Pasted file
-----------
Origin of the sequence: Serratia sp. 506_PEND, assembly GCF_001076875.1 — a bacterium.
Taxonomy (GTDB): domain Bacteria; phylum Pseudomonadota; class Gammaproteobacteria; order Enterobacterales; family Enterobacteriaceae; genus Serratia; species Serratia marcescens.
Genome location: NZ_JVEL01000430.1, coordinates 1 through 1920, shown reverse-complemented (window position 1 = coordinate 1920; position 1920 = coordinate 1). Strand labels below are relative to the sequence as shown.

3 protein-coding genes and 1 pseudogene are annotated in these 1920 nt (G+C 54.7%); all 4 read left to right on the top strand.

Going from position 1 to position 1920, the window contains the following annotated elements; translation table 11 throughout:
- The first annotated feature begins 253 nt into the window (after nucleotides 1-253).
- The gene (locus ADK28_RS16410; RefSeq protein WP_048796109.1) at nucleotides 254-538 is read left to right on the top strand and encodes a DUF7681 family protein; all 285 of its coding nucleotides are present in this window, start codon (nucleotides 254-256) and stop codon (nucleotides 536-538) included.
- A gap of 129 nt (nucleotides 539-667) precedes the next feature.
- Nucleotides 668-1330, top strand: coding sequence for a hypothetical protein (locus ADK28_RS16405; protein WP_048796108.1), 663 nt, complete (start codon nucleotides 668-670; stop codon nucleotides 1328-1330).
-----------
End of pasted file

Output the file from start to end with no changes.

Origin of the sequence: Serratia sp. 506_PEND, assembly GCF_001076875.1 — a bacterium.
Taxonomy (GTDB): domain Bacteria; phylum Pseudomonadota; class Gammaproteobacteria; order Enterobacterales; family Enterobacteriaceae; genus Serratia; species Serratia marcescens.
Genome location: NZ_JVEL01000430.1, coordinates 1 through 1920, shown reverse-complemented (window position 1 = coordinate 1920; position 1920 = coordinate 1). Strand labels below are relative to the sequence as shown.

3 protein-coding genes and 1 pseudogene are annotated in these 1920 nt (G+C 54.7%); all 4 read left to right on the top strand.

Going from position 1 to position 1920, the window contains the following annotated elements; translation table 11 throughout:
- The first annotated feature begins 253 nt into the window (after nucleotides 1-253).
- The gene (locus ADK28_RS16410; RefSeq protein WP_048796109.1) at nucleotides 254-538 is read left to right on the top strand and encodes a DUF7681 family protein; all 285 of its coding nucleotides are present in this window, start codon (nucleotides 254-256) and stop codon (nucleotides 536-538) included.
- A gap of 129 nt (nucleotides 539-667) precedes the next feature.
- Nucleotides 668-1330, top strand: coding sequence for a hypothetical protein (locus ADK28_RS16405; protein WP_048796108.1), 663 nt, complete (start codon nucleotides 668-670; stop codon nucleotides 1328-1330).